Innovation

  1. The New Thinking in Nonprofit Revenue

    Most small to mid-sized non-profits have important, high-potential programs and wonderful people, but the vast majority are in moderate to severe financial distress. At best, they suffer from flat or lethargic growth. The reason for this is clear: the tools and strategies they use haven’t changed in decades. They long ago lost their effectiveness. read more »

  2. Your Auction, Gala, etc. is Bad Practice. Here’s Why.

    Auctions. Galas. Raffles. Car washes. Bake sales. Walk-a-thons.  They all need to die. If you are doing them, you are hurting your 501(C)3. Period.  But wait! Charitable fundraising events are so ubiquitous, how can they be a bad thing? Here’s how: they waste time and money. They cost the org enormous amounts of opportunity. read more »

  3. 10 Ways to Spot the Best Nonprofits

    There’s lots of talk out there about how to tell a non-profit performer from a pretender. And for good reason. The lack of transparency and accountability in this $1.5 trillion dollar sector– 10% of our economy– has reached crisis proportions. Witness the piece in the Tampa Bay Times, America’s Worst Charities, that shows how orgs with trust-inspiring names like “The Cancer Fund of America” are really scams that bilk people out of millions. And now, Pro Publica has exposed the brazen lies of the Red Cross.  When even venerable charities like the Red Cross are scamming their donors, whom can you trust? read more »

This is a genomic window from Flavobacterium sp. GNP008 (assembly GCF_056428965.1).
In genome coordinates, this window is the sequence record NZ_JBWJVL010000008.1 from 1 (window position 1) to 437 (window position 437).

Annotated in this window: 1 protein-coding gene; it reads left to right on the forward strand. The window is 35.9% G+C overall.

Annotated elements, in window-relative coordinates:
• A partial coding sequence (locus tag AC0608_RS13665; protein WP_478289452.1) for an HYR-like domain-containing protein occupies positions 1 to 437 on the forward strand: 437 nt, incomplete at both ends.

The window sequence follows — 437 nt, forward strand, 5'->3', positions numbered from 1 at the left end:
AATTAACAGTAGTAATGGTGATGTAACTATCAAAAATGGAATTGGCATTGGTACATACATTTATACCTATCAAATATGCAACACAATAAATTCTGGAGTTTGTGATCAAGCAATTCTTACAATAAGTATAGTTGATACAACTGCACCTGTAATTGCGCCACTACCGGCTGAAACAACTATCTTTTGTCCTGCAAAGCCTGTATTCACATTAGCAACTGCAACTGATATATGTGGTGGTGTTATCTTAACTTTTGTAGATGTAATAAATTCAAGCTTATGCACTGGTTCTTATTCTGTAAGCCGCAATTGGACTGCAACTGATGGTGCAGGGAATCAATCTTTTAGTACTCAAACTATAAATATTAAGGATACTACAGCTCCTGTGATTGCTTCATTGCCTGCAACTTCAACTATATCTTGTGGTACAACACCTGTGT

4. Strategic Plans Cripple Nonprofits. Here’s the Cure.

    Most every nonprofit thinks they are all set and ready to go when their strategic plan is done. This is a tragic mistake. Because in nearly every one of the many hundreds–thousands?– of nonprofit strategic plans we have read, fuzzy thinking dominates.  Here’s the good news: there’s something much better. It’s a familiar tool used by tens of thousands of organizational leaders, every day of year, all around the world. And it holds the key to your organization’s transformation from a small, struggling nonprofit into a thriving, high performance enterprise that has a real shot at saving the world. read more »

  5. Nonprofit Culture: Friend or Foe?

     I had lunch the other day with a brilliant woman who recently left her job as a finance VP at a major corporation to join a medium-sized non-profit as the new CFO. She was tired of the corporate grind and wanted more meaningful work, but things were quickly going south.

    read more »

  6. Test: Answer These 3 Questions in 200 Words or Fewer

     After years of helping non-profits, we’ve boiled everything down to the essentials, inventing our own tools along the way.  Our approach to the old “mission, vision, and values” exercise is a good example.